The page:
Widely regarded as one of the most important and influential European artists of the last thirty years, the work of German artist Sigmar Polke will be the subject of a major exhibition at The Brooklyn Museum. The first North American exhibition of Polke’s ouevre, Sigmar Polke will present a selection of the artist’s diverse and eclectic body of work, which until now has been seldom seen in the United States. The Brooklyn Museum was specifically chosen by the artist as the exhibition’s New York venue because of its wide open Beaux Arts spaces and its eclectic collections. The artist will install the exhibition himself, deciding which works will be included, thereby making this, the exhibition’s last venue, different from the ones in San Francisco, Washington, D.C., and Chicago on its national tour. The exhibition will open at The Brooklyn Museum October 11 and will remain on view through January 6, 1992.
The exhibition consists of approximately 50 paintings and a selection of works on paper, spanning the years 1963 to the present. The works trace the diverse output of an artist who, over the past 25 years, has shunned any single style or theme, as well as public attention, gaining him such labels as enigmatic, chameleonlike, and eccentric. From Pop-related “Capitalist Realist” works to dreamlike and absurd combination paintings and alchemical experiments with highly unusual painting materials, Polke’s creations demonstrate the artist’s uncanny ability to deal with a wide range of issues critically relevant to international art and culture of the last quarter century.
Born in Oels, Germany, in 1941, Polke emigrated from East to West Germany in 1953 and studied painting at the Academy of Art in Dusseldorf from 1961 to 1967. In 1963, while still at the Academy, he was one of the founders of “Capitalist Realism,” a style of art exploring the commercialism of American Pop Art. His works of this period, like Chocolate Painting (1964) and Doughnuts (1965) are purposefully flat and unseductive compared with their slick American counterparts and reflect the product-oriented postwar society.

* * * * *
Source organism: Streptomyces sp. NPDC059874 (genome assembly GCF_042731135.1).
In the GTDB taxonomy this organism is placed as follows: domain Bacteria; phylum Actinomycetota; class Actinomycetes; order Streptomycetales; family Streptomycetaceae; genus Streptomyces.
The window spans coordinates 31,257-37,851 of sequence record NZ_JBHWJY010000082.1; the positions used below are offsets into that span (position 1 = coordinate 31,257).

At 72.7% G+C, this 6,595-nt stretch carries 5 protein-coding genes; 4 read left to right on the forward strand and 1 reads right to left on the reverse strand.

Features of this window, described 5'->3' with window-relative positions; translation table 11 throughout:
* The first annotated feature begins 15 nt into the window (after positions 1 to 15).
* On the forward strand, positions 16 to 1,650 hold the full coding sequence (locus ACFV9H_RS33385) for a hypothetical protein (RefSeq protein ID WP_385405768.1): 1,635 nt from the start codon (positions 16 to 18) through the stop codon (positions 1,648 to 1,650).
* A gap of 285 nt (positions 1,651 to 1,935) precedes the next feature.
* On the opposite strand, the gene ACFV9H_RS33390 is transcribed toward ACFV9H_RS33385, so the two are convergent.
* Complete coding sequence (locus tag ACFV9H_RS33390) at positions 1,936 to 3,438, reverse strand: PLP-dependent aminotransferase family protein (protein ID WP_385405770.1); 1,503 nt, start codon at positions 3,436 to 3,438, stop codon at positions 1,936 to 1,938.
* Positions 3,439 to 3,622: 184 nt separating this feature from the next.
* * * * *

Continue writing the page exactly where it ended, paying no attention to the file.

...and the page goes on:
In the late 1960s and well into the 1970s, Polke’s subject was art itself, offering parodies of artistic conventions and pretensions and targeting a wide variety of traditions of accepted Modernism. It was at this time that Polke’s experimentation with form and medium took on broad proportions, with imitation fur, upholstery, and wool blankets serving as canvases. Works from this period include Lilac Form (1967), featuring acrylic on a flower-print fabric, and Solutions (1967), made of lacquer on burlap.
In the early 1980s, Polke continued to pursue unconventional painting materials and methods, but his work became dominated by more politically significant themes such as the division of his homeland. From this period comes Camp (1982), one of Polke’s largest paintings, which depicts fences of barbed wire looming against a dark yellow sky painted over soft purple fabric with a thick black mist rising from below.
Most recently, the artist has turned away from the traditional methods of painting to produce works on canvas by a variety of “alchemical” means. In these, he incorporates and combines unprecedented media and techniques, producing works that change and react to time, temperature, humidity, and light. For example, Watchtower II (1984-5), a work consisting of silver, silver oxide, and synthetic resin on canvas, maintained its characteristic purple sheen when displayed in Pittsburgh but became green when exhibited in Los Angeles.
Polke has been the subject of major retrospectives throughout Europe and was the featured German artist and winner of the Golden Lion prize at the 1986 Venice Biennale. He is also one of the most admired figures of the younger generation of German artists and is credited with having an early impact on such American painters as David Salle, Julian Schnabel, and Ros[s] Bleckner.
A 150-page catalogue, published by the San Francisco Museum of Modern Art, will accompany the exhibition. The first English-language publication dedicated to Polke’s work, Sigmar Polke contains 98 full-color illustrations plus essays by exhibition curator John Caldwell and noted art critics and historians from both Europe and the United States (hardcover, $50; softbound, $32.95).
Sigmar Polke was organized by John Caldwell, Curator of Painting and Sculpture at the San Francisco Museum of Modern Art. After opening in San Francisco, it traveled to the Hirshhorn Museum and Sculpture Garden in Washington, D.C., and the Museum of Contemporary Art in Chicago. It was organized at The Brooklyn Museum by Charlotta Kotik, Curator of Contemporary Painting and Sculpture.
The exhibition is made possible in part by the National Endowment for the Arts, a federal agency; the Contemporary Art Council of The Brooklyn Museum; and the FUNd at The Brooklyn Museum.